The international community has taken a series of anti-terror measures in the past five years, in the wake of the Sept. 11 terrorist attacks in the United States.
On Sept. 11, 2001, hijackers commandeered four U.S. airliners. Two crashed into the World Trade Center Twin Towers in New York and one into the Pentagon in Washington D.C., while the fourth crashed near Pittsburgh, Pennsylvania, leaving some 3,000 people dead and causing huge economic losses.
The following are key facts about international anti-terror efforts in the past five years:
On Sept. 28, 2001, the United Nations Security Council adopted the Resolution 1373, demanding all countries to freeze the assets of terror suspects and cut their economic funding. The council established an anti-terror committee to supervise the implementation of the resolution.
In October 2001, the council decided to impose sanctions on 27 organizations and persons that were suspected of involvement in terrorist activities.
In April 2002, the international pact passed by the UN General Assembly, in fighting against financing terrorism took effect.
On Sept. 14, 2005, the Security Council adopted the Resolution 1624, asking all countries to legislate against support and stirring of terrorism.
The anti-terror efforts of the Europe Union (EU) have been characterized by cooperation. In September 2001, a special EU summit adopted an anti-terror plan.
On March 26, 2004, the EU issued a statement on coordinating anti-terror efforts, setting up an anti-terror intelligence center to supervise the tracing of capital and finances funding terrorist groups.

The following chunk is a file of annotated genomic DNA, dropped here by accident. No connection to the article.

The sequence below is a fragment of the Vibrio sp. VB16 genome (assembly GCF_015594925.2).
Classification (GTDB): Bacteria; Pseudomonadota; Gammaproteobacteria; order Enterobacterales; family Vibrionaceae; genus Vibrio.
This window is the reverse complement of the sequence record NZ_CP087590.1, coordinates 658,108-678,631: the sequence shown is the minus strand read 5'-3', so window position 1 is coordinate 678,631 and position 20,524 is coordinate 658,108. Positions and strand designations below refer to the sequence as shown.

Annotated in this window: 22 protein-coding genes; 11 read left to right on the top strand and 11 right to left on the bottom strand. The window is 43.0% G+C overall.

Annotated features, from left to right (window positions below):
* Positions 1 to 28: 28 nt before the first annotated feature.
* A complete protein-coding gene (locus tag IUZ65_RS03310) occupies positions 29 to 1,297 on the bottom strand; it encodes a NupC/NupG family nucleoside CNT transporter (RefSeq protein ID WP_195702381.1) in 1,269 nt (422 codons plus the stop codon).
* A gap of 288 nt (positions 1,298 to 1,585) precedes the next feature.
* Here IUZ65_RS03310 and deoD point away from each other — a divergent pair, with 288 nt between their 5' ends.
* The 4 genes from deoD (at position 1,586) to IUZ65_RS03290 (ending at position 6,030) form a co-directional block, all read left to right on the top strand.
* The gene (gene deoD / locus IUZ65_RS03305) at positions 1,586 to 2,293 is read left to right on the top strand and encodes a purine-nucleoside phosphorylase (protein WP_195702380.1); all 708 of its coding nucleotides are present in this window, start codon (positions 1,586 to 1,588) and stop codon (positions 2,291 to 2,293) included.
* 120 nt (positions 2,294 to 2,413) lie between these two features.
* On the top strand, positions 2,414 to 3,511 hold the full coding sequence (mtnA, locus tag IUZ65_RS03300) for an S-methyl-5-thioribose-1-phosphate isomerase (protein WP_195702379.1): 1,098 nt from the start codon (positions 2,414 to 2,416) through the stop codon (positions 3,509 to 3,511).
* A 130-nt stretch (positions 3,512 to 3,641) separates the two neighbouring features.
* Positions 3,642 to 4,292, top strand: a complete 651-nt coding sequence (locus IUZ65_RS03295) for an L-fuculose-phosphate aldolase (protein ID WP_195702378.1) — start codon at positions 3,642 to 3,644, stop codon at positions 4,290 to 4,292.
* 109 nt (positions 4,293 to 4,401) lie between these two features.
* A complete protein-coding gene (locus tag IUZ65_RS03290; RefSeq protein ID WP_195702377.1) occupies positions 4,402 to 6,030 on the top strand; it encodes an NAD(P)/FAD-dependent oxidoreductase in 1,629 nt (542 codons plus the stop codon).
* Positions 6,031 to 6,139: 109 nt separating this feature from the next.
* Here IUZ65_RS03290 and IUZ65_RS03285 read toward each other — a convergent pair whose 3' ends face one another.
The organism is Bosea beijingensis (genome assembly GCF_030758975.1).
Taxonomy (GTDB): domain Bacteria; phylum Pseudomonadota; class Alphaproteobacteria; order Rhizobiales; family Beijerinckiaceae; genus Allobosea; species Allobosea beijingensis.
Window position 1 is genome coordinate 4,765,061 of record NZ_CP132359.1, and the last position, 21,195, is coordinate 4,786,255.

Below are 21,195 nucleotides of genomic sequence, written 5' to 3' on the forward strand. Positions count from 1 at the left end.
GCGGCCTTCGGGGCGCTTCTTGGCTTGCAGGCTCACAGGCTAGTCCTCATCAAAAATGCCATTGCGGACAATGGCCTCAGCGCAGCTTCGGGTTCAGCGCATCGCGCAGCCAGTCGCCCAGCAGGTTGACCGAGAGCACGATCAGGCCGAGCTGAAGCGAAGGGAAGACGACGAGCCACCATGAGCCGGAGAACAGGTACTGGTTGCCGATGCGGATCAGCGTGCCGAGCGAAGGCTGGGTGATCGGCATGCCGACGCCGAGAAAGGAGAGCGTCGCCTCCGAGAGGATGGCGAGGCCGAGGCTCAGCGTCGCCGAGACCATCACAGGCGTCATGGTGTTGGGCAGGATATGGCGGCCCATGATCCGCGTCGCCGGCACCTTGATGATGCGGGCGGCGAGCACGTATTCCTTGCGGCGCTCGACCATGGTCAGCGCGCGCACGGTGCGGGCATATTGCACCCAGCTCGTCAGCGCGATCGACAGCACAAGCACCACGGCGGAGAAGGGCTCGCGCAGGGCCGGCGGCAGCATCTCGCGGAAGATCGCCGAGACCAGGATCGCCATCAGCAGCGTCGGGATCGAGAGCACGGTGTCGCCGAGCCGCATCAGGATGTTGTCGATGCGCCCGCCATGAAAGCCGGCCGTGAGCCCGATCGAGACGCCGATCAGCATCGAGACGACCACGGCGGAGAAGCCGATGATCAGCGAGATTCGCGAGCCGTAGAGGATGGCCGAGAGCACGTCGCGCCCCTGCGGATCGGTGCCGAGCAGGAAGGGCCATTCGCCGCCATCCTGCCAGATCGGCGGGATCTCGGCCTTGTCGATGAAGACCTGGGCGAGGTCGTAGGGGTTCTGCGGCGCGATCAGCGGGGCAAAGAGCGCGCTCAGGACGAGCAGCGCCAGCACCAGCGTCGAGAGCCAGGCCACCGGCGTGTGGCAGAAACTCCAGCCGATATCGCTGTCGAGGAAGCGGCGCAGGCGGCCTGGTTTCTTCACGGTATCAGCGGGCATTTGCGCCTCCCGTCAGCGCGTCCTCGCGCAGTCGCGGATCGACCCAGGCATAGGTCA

In July 2005, the EU Council decided to launch cross-border investigations into terrorists and boost cooperation in fields such as defusing terror plots, cracking terror nets, cutting terror capital and exchanging related intelligence.
The Shanghai Cooperation Organization (SCO) has set anti-terrorism as one of its priorities since it was established in 2001.
In January 2002, foreign ministers from the SCO member states signed a communique, setting the fight against terrorism, separatism and extremism as one of the key tenets of SCO cooperation.
In June 2002, the SCO signed a pact on coordinating regional anti-terror efforts and decided to establish the Regional Anti-Terrorism Structure (RATS).
In June 2004, the RATS was formally launched in Tashkent, the capital of Uzbekistan.
The Commonwealth of Independent States (CIS) also attaches great importance to anti-terror cooperation.
In October 2001, the CIS Collective Security Treaty Organization issued a joint statement, vowing to strengthen intelligence cooperation on anti-terrorism.
On Sept. 16, 2004, a CIS summit issued a statement on boosting anti-terror efforts by adopting a series of practical measures. On Dec. 25, 2004, the CIS signed a plan to launch an anti-terror program for 2005.
Other international and regional organizations such as the African Union and the Association of Southeast Asian Nations have also made contributions to the world anti-terror campaign by establishing anti-terror centers and intelligence databases, coordinating regional anti-terror efforts and boosting anti-terror cooperation.